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Nantes Cathedral fire: Man questioned as enquiry continues

A man is being questioned in connection with the fire that started at the Saint-Pierre et Saint-Paul Cathedral in Nantes (Loire-Atlantique) yesterday (Saturday July 18), as investigations into the incident continue.

UPDATE July 20: The 39-year-old man who was being questioned has now been released without charge. His questioning was "procedural", the prosecutor said, and there is currently no suggestion he is "implicated" in the incident.


The 39-year-old man is a volunteer for the Cathedral, and was responsible for locking it up at night, the evening before the fire took hold.

The fire was confirmed as under control by the fire brigade yesterday morning, but heat remained into the afternoon and evening.

At this stage, there is no suggestion that the man is linked to the fire, and the questioning is merely “to check” the man’s movements, the prosecutor said. There had been “some contradictions” in his timetable, the statement said.

It added: “Nothing allows us to implicate him in the start of the fire; any conclusions [at this stage] would be premature.”

Investigations ongoing

Further investigation is now ongoing into CCTV footage of the Cathedral, and expert scientific police investigators from Paris experts have begun exploring the building’s layout and electrical wiring.

There is some damage, which is making the work more challenging.

The main organ has apparently been “totally destroyed”, said General Laurent Ferlay, director of the Loire-Atlantique fire department, during a press conference. The stained glass window to the west has also shattered.

However, the “roof was not touched”, he added. He said: “We are not talking about a scenario similar to Notre-Dame-de-Paris or the [Nantes Cathedral] fire of 1972.”

Read more: Notre Dame on fire

Read more: Notre-Dame: Fire believed accidental, as France reacts

At least two of the three sites of fire starts were electrical, early investigations suggest, which could mean the fire was started by an electrical fault. The system was checked at the beginning of 2020, but investigators have not ruled out this possibility.

Criminal vs accidental enquiry

Initially, reports said that the case was being considered a “criminal” investigation, but police have not ruled out the “accidental” line of enquiry too.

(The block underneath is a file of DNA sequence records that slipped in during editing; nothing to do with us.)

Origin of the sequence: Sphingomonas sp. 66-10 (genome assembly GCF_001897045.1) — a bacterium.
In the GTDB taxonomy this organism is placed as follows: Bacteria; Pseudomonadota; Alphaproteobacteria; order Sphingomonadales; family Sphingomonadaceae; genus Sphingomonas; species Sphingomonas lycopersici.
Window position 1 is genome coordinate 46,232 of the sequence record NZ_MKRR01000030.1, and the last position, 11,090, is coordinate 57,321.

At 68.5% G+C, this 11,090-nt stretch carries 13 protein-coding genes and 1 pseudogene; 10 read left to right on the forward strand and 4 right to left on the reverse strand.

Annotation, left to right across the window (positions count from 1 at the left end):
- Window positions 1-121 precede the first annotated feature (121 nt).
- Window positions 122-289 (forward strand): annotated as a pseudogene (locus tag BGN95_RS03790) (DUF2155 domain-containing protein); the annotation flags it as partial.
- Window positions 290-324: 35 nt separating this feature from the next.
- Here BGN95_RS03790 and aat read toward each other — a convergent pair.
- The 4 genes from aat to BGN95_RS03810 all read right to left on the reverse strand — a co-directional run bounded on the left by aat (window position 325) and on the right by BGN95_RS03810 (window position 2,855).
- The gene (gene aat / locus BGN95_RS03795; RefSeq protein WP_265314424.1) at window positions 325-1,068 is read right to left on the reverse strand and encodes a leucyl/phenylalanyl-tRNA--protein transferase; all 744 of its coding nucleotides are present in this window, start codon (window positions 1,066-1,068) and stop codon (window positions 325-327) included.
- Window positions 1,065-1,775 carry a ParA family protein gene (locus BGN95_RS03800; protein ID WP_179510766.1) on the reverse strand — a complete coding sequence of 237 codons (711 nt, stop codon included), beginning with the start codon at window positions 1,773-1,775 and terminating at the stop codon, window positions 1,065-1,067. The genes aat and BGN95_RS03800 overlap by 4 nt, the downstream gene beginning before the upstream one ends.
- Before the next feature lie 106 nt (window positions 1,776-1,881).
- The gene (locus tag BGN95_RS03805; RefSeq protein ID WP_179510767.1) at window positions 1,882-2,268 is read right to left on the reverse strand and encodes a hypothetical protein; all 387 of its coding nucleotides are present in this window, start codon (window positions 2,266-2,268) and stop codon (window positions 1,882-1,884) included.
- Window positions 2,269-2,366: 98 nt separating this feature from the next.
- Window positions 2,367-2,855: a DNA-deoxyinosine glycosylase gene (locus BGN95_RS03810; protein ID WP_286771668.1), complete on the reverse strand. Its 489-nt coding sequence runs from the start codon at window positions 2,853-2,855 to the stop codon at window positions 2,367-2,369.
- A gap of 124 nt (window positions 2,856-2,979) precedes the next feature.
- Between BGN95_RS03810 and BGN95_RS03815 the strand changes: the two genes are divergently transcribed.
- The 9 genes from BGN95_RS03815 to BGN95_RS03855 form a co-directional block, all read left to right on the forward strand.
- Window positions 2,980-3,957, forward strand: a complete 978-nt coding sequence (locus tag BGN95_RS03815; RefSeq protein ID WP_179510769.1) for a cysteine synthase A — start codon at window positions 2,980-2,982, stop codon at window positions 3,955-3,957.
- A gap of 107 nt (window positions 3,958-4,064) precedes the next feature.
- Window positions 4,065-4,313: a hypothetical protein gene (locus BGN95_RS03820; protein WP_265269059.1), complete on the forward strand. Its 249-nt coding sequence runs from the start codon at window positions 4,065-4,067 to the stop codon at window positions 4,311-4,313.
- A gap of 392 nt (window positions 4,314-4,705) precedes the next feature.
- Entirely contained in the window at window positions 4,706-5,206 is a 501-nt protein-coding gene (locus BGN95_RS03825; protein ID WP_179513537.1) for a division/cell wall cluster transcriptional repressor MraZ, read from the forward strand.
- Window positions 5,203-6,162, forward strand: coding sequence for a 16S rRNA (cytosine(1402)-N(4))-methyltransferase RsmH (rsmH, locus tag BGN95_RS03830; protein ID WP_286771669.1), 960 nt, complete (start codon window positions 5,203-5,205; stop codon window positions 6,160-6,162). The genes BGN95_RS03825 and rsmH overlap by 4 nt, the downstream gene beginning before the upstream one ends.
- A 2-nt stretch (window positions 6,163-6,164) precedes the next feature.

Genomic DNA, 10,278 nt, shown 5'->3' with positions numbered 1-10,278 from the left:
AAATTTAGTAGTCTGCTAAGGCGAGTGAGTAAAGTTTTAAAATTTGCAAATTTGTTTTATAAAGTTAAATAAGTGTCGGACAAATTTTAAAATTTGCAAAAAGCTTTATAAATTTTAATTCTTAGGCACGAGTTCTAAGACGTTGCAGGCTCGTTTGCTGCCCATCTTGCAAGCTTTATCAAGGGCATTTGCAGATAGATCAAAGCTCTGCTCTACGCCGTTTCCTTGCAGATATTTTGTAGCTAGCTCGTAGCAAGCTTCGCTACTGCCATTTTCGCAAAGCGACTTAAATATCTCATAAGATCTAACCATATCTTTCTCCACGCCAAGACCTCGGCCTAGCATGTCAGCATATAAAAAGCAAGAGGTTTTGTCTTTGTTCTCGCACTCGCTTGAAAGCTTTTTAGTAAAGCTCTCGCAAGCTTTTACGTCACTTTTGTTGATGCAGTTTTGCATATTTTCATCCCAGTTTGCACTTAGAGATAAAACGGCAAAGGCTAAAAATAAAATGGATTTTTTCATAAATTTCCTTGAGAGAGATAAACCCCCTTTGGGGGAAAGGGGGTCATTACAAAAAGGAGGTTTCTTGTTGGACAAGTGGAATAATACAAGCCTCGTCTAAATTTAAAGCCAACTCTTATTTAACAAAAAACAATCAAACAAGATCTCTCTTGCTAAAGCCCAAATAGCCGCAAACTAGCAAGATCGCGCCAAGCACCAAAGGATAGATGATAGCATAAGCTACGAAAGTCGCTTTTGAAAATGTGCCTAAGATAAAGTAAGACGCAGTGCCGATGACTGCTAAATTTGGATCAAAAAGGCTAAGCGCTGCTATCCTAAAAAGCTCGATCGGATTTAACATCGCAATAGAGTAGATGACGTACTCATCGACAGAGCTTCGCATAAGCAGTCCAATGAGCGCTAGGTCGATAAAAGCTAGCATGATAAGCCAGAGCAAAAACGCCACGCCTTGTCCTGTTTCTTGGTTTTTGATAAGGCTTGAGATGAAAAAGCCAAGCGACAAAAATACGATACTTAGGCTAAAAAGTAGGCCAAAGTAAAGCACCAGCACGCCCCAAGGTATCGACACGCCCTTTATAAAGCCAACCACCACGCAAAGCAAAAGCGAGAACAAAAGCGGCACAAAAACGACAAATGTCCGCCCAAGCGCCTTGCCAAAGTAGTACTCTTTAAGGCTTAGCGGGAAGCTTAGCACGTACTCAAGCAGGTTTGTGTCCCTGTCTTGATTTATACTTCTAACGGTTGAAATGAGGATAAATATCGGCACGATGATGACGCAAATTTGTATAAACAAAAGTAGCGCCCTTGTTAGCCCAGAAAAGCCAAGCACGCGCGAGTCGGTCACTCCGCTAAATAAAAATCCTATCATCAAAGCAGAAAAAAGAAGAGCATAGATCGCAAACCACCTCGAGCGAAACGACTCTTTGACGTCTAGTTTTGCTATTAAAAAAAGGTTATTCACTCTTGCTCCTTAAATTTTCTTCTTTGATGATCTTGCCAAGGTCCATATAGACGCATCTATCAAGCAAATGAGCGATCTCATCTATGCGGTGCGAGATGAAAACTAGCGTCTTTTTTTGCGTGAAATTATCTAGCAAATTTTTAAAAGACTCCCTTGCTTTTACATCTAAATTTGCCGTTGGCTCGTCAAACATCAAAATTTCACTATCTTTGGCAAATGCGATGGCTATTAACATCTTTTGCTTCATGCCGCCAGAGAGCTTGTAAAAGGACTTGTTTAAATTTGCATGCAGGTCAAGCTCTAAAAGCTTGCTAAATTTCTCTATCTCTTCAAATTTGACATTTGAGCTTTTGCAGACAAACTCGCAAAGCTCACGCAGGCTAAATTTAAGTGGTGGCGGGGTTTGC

Pierre Sennès, République de Nantes prosecutor, told news source France Bleu Loire Océan: “Three sites of fire starting lead us to favour the criminal hypothesis, as it does not appear to have happened by chance.”

Beyond this, early reports say there appears to be no other evidence of criminal activity - with no sign of a break-in, nor tools or extra sources of combustion (such as petrol cans), nor any access from the outside once the Cathedral has been locked following its normal, strict security procedures.

The Cathedral rector told news source BFMTV: “Every night after closure, we inspect the cathedral to be sure that there are no intruders. Everything was in order [the night before the fire].


Alert raised

Emergency services were called at around 7h45 on Saturday morning, the fire brigade said, after passers-by noticed “flames behind the rosette [window]”.

There were 104 firefighters and 45 fire engines on the scene from across 20 departmental stations.

Yesterday, fire department general Mr Ferlay said: “We started work to investigate the whole building and to protect the works of art, in communication with the cathedral authorities. We are continuing investigations to be sure that there is no residual risk and no spread of hot gas into the high parts of the cathedral.”

(Photo: The Daily Wire / @realDailyWire / Twitter)

President Emmanuel Macron tweeted his support for the firefighters "taking all the risks to save this gothic jewel".

Prime Minister Jean Castex also tweeted his support.

He said: “Thinking of our firefighters bravely called up to contain the fire at the Nantes Cathedral. I send them my support and profound gratitude. I send my support to the Nantes people and share in their emotion.”

Ms Bachelot also tweeted her support. 

She said: “Major emotions: fire at the Nantes Cathedral! This jewel in our heritage is once again threatened. I will be in Nantes this afternoon.”

As news broke of the blaze, mayor of Paris Anne Hidalgo also tweeted her support, saying: “Support and solidarity from Paris to the firefighters who are currently bravely fighting the fire at the Nantes Cathedral.”

Mayor of Nantes, Johanna Rolland, spoke at a press conference soon after the incident, and visited the site. 

She said: “The Cathedral is for all the people of Nantes; it is part of our history, part of our heritage.”

Yet, she sought to reassure people that the fire this weekend was not on the same scale as the major incident of 1972. She said: “We all have these images in our heads, this story in our heart, but at this stage, the situation does not seem to be comparable to 1972.”

She sought to congratulate and thank the “formidable response and professionalism” of the firefighters, and added: “An enquiry will be opened immediately and I will ensure that everything is put in place so that we can establish the cause [of the fire] with exactitude.”

Nantes Cathedral has been classified as a “historic building” since 1862, and was built in the 15th century. It was the victim of a major fire in 1972, which was started accidentally by a blowtorch being used by a worker helping to restore the roof. 

The Cathedral suffered severe damage and only reopened in 1985, following repairs and restoration work.

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France passes Notre Dame restoration law

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